Saint’s Alp Teahouse
39 3rd Ave (between Great Jones St & Bowery)

http://www.saintsalpusa.com

“The bubble tea fad is far from over at the New York outpost of this Hong Kong-based chain founded in 1994. Outfitted with a handful of lacquered-wood tables and square stools, St. Alps is a popular stop for chattering NYU students and high schoolers, who slurp a broad array of brightly colored hot and cold tea drinks out of tall, milkshake-style glasses while pop music blares in the background. Nibble-size, $5.50 portions of vermicelli, udon, or green tea noodles, and “crispy savouries”—chunks of bland, deep-fried radish, shrimp, or cuttlefish—are also on offer, but the real draw here is “frothy tea,” which comes with a spoon for scooping up the irresistibly chewy tapioca balls nestled at the bottom of the glass.”–New York Magazine

Some reviews from Yelp.com:

“I ordered the Black Milk Tea with tapioca pearls. My friend ordered the Peach drink with tapioca pearls, while my other friend ordered a sweetened green tea without tapioca pearls. My tea was perfectly sweetened, creamy, while the tapioca pearls were all perfectly springy and chewy.”–Melanie T.

“I’m a big fan of this bubble tea place! Hands down the best bubble tea place in NYC. I stopped by here only for the bubble tea after endulging myself in some comfort food and desserts. This place hit the spot just right and left an impression on me. Their tapioca balls are perfect in every way and nicely flavored. The drinks are sweet just the way I like them so come here if you like great tapioca balls and sweet tea!”–Frank S.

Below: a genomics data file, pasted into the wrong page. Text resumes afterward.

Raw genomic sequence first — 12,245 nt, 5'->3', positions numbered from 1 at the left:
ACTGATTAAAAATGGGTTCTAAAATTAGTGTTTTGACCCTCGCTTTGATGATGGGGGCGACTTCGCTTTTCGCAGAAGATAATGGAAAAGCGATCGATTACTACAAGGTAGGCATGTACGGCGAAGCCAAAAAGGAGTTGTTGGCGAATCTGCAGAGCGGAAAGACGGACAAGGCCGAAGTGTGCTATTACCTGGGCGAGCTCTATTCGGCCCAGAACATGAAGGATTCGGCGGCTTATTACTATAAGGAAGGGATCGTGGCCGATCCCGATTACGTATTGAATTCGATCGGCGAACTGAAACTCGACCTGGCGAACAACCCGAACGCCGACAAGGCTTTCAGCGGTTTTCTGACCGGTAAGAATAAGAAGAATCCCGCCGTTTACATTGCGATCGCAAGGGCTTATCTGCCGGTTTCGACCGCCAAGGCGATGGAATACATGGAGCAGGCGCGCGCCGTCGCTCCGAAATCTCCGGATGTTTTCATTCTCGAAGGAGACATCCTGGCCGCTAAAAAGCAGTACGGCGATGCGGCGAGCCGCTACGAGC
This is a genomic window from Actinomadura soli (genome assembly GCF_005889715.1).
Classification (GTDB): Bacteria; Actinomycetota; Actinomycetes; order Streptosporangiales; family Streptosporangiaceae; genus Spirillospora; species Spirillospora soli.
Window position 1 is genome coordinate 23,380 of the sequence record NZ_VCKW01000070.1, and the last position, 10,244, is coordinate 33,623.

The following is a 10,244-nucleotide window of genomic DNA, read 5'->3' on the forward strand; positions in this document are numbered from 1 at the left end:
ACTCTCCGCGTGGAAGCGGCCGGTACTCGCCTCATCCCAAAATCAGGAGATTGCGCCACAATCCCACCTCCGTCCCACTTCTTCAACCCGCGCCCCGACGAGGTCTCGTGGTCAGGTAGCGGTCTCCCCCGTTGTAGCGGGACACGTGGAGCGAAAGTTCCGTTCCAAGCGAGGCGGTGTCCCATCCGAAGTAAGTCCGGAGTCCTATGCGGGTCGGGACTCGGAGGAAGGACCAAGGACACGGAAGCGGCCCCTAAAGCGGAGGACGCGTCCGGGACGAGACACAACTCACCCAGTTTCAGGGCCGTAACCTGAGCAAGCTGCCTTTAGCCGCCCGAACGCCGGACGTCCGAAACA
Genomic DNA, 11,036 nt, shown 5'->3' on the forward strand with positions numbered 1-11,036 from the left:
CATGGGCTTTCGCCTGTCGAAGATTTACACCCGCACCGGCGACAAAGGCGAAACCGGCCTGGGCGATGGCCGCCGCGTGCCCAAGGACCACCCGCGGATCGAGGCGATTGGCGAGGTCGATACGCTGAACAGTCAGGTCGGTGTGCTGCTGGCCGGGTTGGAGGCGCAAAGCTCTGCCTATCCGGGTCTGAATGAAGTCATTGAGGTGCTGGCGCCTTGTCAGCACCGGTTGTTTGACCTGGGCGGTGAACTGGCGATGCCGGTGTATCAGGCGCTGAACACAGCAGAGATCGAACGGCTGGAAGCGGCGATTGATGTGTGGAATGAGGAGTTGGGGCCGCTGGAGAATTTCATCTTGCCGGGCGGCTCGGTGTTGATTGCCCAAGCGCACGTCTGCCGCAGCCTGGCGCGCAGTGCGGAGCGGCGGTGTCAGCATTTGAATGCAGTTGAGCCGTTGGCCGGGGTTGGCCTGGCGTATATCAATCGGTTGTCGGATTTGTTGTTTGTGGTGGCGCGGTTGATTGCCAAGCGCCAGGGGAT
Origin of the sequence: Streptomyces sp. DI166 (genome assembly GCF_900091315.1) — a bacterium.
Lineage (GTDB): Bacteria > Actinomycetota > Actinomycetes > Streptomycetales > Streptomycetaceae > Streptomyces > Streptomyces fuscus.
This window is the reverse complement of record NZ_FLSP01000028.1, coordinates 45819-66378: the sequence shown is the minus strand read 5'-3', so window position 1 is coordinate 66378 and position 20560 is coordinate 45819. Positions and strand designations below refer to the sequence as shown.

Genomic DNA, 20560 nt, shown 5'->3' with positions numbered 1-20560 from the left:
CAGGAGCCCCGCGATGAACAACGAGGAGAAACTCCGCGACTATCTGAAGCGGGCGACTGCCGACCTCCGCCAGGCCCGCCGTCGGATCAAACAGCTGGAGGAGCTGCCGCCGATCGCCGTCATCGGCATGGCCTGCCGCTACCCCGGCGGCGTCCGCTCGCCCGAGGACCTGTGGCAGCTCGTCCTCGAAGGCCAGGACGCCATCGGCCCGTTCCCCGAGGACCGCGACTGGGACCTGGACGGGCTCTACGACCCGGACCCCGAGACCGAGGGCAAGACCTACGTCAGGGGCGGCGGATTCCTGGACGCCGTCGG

For what it’s worth, though, tapioca pudding and even tapioca bubble tea have become pretty commonplace in the New York culinary pantheon–I mean, can you even throw a lychee nut in Chinatown without hitting yet another bubble tea parlor? If new, exciting dishes are your thing, then celebrate National Tapioca Day at Spice Market. Not an actual spice market, this Asian fusion restaurant meets Western style and innovative new ways to have traditional pan-Asian meals. And they prove that you can have tapioca in New York without going the sweet route! As I said before, tapioca is used in many Asian countries as a starch, porridge, and even an element in savory foods. To showcase this, Spice Market offers an appetizer featuring shaved Ahi tuna, Asian pears, and chili-infused tapioca pearls. Spicy tapioca? Who would’ve ever thunk it?? Apparently the people at Spice Market! The offering is a huge hit, the mix of the textures–chewy tapioca, butter-smooth tuna, and crisp pears–really makes a great start to a dinner here. And it’s all served with a chilled coconut broth, which adds some needed sweetness to the spicy tapioca. I’ve definitely had coconut in my bubble tea before, but with chili-infused tapioca pearls is a totally new flavor combination! The rest of the menu here–which includes lobster summer rolls, red curried duck, and seafood laksa–looks equally as interesting and yummy, but I’d go here for the shaved tuna and chili tapioca, for the curiosity on such a dish alone!

Spice Market
403 W 13th St (between 9th Ave & Washington St)

http://www.spicemarketnewyork.com

Some reviews from Yelp.com:

“First dish up, shaved tuna with chili tapioca. Excellent way to clean the palate, it was sweet balanced with the perfect amount of acidity and just an ever so slight hint spice.”–Phil L.

“Shaved tuna- loved the chilled tuna, it was really fresh. Loved the sweet and spicy and play on texture with the tapioca balls. My non fish fan bf even liked this.”–Stephanie C.

 

Make sure you check out the updated NYC Food Holidays Map to find this most recent holiday!

Advertisements